Another in an occasional series of informal reports, analysis and opinion based on a meeting of the Harford County Board of Education.
A meeting of the Harford County Board of Education held just before Valentine’s Day highlighted the heartfelt pain and hard realities of education funding. Added to the mix was a ray of hope and key questions posed by Board members about college readiness and whether all students should attend a four-year college.
Feeling the Pain
Clad all in black and wearing red badges saying “Save Our Schools”, a group of teachers, organized by their union, came to the February 13 school board meeting to talk about education funding. None was as poignant as the comments from Bel Air Middle School math teacher Dawn Klein. Tearful at times, Klein said that teachers come in early and stay late because it is necessary for students’ needs to be met. In addition to her teaching job, she said she helps with extra-curricular activities and works three outside jobs but can’t afford to live in Harford County, where she grew up. Saying she felt blessed to have a job and work in a great school, she was met with robust applause when she quietly added “but enough’s enough.”
The state budget proposed by Gov. Martin O’Malley hits local governments hard next year and beyond, with millions in new costs related to teacher pensions. Previously borne entirely by the state, teacher pension costs are proposed to be shared with the counties starting in fiscal year 2013. Some potential offsets would reduce the impact in year one of the shift, but without the offsets the pension costs for Harford County have been estimated at $8.3 million next year. Kathy Carmello, coordinator of government relations for HCPS, told Board members that the new costs would be in addition to required local education funding known as Maintenance of Effort (MOE).
Opposition to the pension shift abounds in Annapolis, Carmello said, including from local school boards and the Maryland Association of Counties. But she said that proponents of the shift were “going to try to force local governments to raise taxes.”
Harford County Executive David Craig has said that $8.3 million in teacher pension costs added to MOE next year have would have a “catastrophic” effect on the budget and taxpayers in Harford County.
A Ray of Hope
Tony Cofrancesco, the student representative on the school board, offered hope to his fellow students that the student rep position will soon carry limited voting rights. The voting rights would exclude matters such as personnel and budgets.
Students have fought for voting rights for years, seeking support from the school board and from Harford County legislators, who are necessary to the passage of enabling legislation. Cofrancesco said that the Harford County Senators sponsored such a bill this session and that all of the Harford County delegates were in support, save one. After the meeting, Cofrancesco, in response to a question, identified the lone holdout as Del. Glenn Glass.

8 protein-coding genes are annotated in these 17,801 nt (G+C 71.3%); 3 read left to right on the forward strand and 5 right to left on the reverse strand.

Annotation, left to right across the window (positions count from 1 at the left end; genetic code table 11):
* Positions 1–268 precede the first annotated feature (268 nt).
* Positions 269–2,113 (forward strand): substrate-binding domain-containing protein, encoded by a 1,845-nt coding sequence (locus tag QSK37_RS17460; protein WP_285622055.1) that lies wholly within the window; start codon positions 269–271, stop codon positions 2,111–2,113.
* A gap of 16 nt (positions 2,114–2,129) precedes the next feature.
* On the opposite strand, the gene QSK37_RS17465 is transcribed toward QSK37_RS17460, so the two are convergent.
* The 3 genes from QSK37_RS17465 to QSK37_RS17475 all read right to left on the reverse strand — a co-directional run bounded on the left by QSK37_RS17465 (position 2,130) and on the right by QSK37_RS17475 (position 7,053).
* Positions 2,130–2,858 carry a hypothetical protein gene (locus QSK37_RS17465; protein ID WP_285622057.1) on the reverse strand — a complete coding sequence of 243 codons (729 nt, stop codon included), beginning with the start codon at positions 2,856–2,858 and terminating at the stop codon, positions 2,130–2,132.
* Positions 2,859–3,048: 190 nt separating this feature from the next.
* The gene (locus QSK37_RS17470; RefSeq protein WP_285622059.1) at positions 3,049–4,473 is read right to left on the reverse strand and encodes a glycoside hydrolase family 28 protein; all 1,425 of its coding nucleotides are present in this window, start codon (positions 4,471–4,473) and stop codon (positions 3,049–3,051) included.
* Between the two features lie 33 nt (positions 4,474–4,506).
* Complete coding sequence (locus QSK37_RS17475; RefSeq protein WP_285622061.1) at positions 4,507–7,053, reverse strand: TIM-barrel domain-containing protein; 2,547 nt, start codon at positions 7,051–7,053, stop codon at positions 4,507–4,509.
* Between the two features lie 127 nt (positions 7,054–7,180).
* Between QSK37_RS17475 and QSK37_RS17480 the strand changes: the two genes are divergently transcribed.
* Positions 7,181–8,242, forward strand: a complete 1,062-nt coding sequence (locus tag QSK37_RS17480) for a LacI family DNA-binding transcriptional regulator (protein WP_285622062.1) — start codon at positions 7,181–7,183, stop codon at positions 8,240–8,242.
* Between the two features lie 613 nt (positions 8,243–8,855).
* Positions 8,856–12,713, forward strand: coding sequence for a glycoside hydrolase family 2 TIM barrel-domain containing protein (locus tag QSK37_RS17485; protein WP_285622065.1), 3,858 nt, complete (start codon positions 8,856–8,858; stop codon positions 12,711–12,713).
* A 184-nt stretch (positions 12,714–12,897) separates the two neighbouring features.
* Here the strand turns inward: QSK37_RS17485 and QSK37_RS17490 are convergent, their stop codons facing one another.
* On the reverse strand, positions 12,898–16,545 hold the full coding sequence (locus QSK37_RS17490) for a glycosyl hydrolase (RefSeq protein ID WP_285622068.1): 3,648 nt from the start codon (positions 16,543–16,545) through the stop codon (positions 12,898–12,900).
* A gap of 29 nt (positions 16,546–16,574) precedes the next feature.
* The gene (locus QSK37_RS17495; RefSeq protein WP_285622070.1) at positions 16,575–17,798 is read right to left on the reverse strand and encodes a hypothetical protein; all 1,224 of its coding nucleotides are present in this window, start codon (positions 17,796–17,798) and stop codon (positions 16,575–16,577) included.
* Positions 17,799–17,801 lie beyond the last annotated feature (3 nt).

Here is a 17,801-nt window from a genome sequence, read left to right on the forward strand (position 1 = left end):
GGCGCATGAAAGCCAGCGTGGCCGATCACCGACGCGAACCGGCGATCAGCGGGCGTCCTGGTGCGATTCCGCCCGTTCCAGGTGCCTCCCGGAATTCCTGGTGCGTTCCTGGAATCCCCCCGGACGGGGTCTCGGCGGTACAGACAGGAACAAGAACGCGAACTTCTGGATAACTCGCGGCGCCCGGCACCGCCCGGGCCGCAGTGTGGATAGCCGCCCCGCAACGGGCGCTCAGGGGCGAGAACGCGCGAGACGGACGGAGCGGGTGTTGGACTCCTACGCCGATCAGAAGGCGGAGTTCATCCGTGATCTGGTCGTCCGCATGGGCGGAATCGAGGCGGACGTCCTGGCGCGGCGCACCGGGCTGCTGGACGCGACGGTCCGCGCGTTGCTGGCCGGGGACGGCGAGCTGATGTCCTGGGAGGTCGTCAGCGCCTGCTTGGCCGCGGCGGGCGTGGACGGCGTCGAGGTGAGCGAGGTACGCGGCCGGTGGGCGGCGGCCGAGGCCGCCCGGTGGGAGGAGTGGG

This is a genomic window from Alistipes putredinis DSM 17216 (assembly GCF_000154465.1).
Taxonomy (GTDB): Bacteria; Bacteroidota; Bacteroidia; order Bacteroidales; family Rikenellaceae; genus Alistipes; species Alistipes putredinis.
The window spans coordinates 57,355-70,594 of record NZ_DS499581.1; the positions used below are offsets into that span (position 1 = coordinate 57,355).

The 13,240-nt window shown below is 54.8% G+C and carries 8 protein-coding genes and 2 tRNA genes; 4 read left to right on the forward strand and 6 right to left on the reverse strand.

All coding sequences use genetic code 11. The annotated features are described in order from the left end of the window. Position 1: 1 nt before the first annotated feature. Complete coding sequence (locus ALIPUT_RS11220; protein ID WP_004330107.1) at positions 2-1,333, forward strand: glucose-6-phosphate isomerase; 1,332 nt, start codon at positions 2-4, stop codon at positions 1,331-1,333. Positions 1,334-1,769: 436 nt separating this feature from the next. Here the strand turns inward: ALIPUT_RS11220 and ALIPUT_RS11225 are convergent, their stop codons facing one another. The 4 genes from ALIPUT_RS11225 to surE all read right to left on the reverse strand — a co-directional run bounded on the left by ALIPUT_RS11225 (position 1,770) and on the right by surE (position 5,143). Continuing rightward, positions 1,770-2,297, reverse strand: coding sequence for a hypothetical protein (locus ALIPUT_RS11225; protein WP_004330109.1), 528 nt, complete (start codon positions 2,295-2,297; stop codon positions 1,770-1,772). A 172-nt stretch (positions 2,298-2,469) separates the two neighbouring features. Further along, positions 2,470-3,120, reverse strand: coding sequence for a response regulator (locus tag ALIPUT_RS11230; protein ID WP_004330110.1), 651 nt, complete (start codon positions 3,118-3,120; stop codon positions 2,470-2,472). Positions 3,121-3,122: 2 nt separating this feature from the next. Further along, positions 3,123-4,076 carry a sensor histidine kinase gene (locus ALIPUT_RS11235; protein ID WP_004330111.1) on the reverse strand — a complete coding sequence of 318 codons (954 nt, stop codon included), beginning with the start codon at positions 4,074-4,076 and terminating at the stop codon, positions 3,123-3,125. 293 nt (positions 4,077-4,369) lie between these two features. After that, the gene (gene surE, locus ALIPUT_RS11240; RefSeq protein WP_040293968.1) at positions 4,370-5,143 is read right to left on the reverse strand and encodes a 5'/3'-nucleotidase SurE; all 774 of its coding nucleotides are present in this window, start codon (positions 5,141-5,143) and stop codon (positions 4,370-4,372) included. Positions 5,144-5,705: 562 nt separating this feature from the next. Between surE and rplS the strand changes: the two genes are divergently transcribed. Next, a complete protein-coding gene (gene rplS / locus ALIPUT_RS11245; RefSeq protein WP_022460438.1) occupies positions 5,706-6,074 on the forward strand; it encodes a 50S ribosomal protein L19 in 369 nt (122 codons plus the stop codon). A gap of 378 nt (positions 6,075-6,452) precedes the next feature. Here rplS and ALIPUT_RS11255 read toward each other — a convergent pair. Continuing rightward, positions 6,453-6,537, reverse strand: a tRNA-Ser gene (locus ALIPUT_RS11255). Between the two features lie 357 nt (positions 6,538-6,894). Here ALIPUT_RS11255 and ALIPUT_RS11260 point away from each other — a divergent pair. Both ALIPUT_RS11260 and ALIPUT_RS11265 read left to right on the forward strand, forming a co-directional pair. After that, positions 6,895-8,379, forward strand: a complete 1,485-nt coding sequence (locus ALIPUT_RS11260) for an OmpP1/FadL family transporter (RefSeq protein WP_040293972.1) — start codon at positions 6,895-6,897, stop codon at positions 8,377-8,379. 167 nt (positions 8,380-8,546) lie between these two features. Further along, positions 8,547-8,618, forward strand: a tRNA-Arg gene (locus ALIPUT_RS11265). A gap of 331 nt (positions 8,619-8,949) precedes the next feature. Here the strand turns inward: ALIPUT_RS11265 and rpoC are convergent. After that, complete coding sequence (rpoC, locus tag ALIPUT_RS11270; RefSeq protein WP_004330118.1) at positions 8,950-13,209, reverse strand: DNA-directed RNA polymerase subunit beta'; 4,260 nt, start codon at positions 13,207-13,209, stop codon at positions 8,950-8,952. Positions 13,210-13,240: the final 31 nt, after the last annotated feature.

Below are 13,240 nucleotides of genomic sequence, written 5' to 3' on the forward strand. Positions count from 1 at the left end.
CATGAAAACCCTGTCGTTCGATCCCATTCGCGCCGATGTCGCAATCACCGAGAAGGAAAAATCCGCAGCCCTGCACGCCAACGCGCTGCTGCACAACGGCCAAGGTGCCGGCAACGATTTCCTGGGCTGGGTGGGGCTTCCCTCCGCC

A Key Question for Harford County Public Schools
Next on the agenda was a presentation from a team that included the president of Harford Community College, Dr. Dennis Golladay. The subject was the partnership between HCPS and the college, which Superintendent Robert Tomback said was “serious” and ongoing. Future initiatives include a program that will allow students to get a high school diploma and an associate’s degree within a total of four years. Dr. Golladay also expressed hope that the Maryland Higher Education Commission will, in the next few weeks, approve a plan for Towson University to offer a program on the HCC campus that would allow students to earn an associate’s degree at HCC and complete another two years for a baccalaureate degree from Towson, without leaving Harford County.
Following the presentation, Board Member Bob Frisch asked about the number of students who complete a college readiness program in Harford County Public Schools but need remedial coursework once they get to the community college, posing a key question for the school system: “Are we accomplishing our mission?”
Dr. Golladay agreed it was a “big issue” but said the college didn’t have the capability to gather the data. Among the efforts to reduce the number of students in need of remedial classes, which students must pay for without earning college credit, Golladay said that the classes were being redesigned to be delivered in “short bursts” or concurrent with for-credit classes.
Superintendent Tomback said that data tracking high school students into 95% of the nation’s colleges is being processed by the National Student Clearing House and would be provided to HCPS. The data, from 2006, is expected to be available in the spring. Tomback said the report would be more comprehensive than what was provided by the Maryland Higher Education Commission’s SOAR Report, which he said has been discontinued.
A Question of Vision
Wrapping up the discussion, School Board President Leonard Wheeler asked Dr. Golladay about his vision for higher education and whether all students needed to attend a four-year college or if four-year colleges had outlived their usefulness.
Dr. Golladay said that post-secondary education was now considered essential to employment. Four year programs have not outlived their usefulness, he said, but he would like to see some changes made. Higher education should prepare students not only for a job but to be good citizens and good leaders. Whether that meant a certificate program, associate or baccalaureate degree, he said that properly done, all three types of post-secondary education were appropriate and necessary.